The distractions remind me of the moment I had when my Psych explained what I was struggling with was real learning disorders, APD, and ADD, but that is only a label. I learned about it so I could educate my “circle” how they could help me. Noise can cause irritability and anxiety, which can damage relationships and interfere with your sex life. Of course, something is always to blame for interfering with your sex life besides the ex. Oh my, let’s don’t go there!

Let’s get back to my true story. This post is not really about the quiet, but the annoyance of not being able to apprehend the sounds to recognize words in sentences. It is overwhelming and always aggravating to be struggling to determine words, language, or ideas; just, conversation. If I am face to face with you, I can focus and process well if there is no background noise. If not intentionally face to face with you, I only process the last part of a sentence, the first of a sentence is like a mumble.

I’ve accused my husband of mumbling way too many times, and I am sorry for that. Remarks might come through with certain words drowned out by other noises. I then try to determine the message one is trying to communicate  with what I hear of the message.

I wish I could have JUST ONE DAY without asking any one to repeat what they said. Huh? What? Pardon? Or replying with something that shows I entirely misunderstood the message. It is so much like having hearing loss, but I can hear, I’m deaf to certain sounds. Crazy, yeah? There is not a darn thing I can do about it. There are no devices available for this; a hearing aid doesn’t stimulate processing; it just makes it louder.

Have you ever been in a bar or restaurant so noisy that you made yourself hoarse trying to talk loudly enough to be heard? Maybe you gave up on having a meaningful conversation altogether? Maybe you even ended up drinking more than you intended to because it was too noisy to converse. All of these are side effects of noise, and noise is a side effect of annoyance.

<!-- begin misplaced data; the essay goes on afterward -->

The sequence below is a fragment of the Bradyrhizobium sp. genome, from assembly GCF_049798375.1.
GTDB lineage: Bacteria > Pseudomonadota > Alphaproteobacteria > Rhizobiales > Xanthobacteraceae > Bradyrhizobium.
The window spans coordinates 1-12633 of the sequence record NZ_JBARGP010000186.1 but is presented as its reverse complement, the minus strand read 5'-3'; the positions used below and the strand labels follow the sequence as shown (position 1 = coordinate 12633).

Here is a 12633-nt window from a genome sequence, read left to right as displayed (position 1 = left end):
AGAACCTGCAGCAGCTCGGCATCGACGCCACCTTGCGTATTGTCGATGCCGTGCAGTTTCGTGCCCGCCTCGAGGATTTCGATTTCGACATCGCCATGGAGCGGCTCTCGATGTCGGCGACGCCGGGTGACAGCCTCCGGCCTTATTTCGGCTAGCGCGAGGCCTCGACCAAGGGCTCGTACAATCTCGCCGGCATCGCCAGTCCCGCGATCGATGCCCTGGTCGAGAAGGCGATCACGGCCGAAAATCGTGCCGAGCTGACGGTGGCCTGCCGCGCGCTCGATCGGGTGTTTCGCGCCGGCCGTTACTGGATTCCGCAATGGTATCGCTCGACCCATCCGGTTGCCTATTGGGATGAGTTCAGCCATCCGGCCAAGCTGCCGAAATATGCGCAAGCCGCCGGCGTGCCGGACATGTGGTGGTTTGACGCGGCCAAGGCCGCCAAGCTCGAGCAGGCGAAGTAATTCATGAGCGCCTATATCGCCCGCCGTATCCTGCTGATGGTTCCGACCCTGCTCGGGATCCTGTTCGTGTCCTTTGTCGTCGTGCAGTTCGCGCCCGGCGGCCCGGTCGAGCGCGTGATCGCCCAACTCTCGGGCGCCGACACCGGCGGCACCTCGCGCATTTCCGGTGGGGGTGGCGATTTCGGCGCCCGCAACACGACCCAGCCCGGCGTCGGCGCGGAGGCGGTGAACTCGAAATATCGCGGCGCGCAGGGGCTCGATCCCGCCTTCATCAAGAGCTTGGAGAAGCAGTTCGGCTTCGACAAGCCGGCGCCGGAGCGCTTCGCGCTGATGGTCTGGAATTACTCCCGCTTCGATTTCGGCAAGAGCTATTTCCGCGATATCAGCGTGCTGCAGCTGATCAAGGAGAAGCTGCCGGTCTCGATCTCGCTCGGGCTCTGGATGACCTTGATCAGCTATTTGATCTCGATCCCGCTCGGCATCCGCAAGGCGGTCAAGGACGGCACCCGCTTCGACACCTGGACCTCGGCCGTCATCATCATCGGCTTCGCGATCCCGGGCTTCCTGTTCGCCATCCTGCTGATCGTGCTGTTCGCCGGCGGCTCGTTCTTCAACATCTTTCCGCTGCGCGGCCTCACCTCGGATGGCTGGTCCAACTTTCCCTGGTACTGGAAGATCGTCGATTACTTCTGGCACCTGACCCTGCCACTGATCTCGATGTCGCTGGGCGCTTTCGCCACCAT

Well, noisy people and places annoy me. I find when several conversations are occurring at once, I can’t process any of them, who freakin’ cares besides me?

We all have struggles, and yep I have a learning disorder (or two), anxiety, got pushed out of a job after 25 years, whined to my Psych, and after sulking for five years, I’m moving on. But I get it, won’t forget it, and want to share it.

Sharing with others is essential; everyone has something going on; it’s called “life experiences”.  I have life experiences; I hid them all for a long time, now I want to share them all. My job was my identity, I was emotionally attached to it, and I lost it. I am not the Big Pharma sales representative any longer, but I am a person who worked for a Big Pharma company for 25 years and learned a lot of transferrable skills.

I have accepted that I hear and learn differently, I am living with it, but instead of “that” being me, I am me with “that” as frustrating as that is. A funny part of my story is as I explain I have learning disorders and what they are, it seems that to most I talk to recognize it, and they also have it! Hum. So maybe I’m not so freakin’ different?

The easiest, quickest way to communicate is merely to say something (for me I add a shock factor) and then the other person replies, right? Right, unless the listener has APD, then the remarks come through with certain words drowned out by other noises. Most people aren’t familiar with APD and are much more likely to wonder if I am just not listening, not very intelligent or don’t freaking care about the conversation (usually the latter). I am missing out on so much.

It seems I get essential messages wrong, forgetful, and have problems following instructions, sequencing, losing parts of directions, instructions or recipes, and lengthy explanations. Do I hear an “Amen”?

What do you tell your employer to keep this from becoming another one of those jobs where you quit or if you are lucky enough to retire before they can fire you? Disclose it or not, now or later? It happened to me; performance evaluations pointing out inadequate performances (by their new standards and the introduction of computers), pushed me to disclose my learning disorders, with accommodations (for a medical sales representative) provided to my employer.

TAKING NOTES

My accommodations require I take time to make notes and to write essential information down, have reminders put in a memo or email, create a specific adjustment to my schedule was created. I use index cards to trigger the points I present and quiet places for preparations. None of this went over well, but Big Pharma played along shortly.

Sometimes I need quiet time, an absence of background noise and distractions? If the employer will comply with reasonable accommodations, it sounds good on paper but it is not practical in the real world. The noise is present, and my focus is not.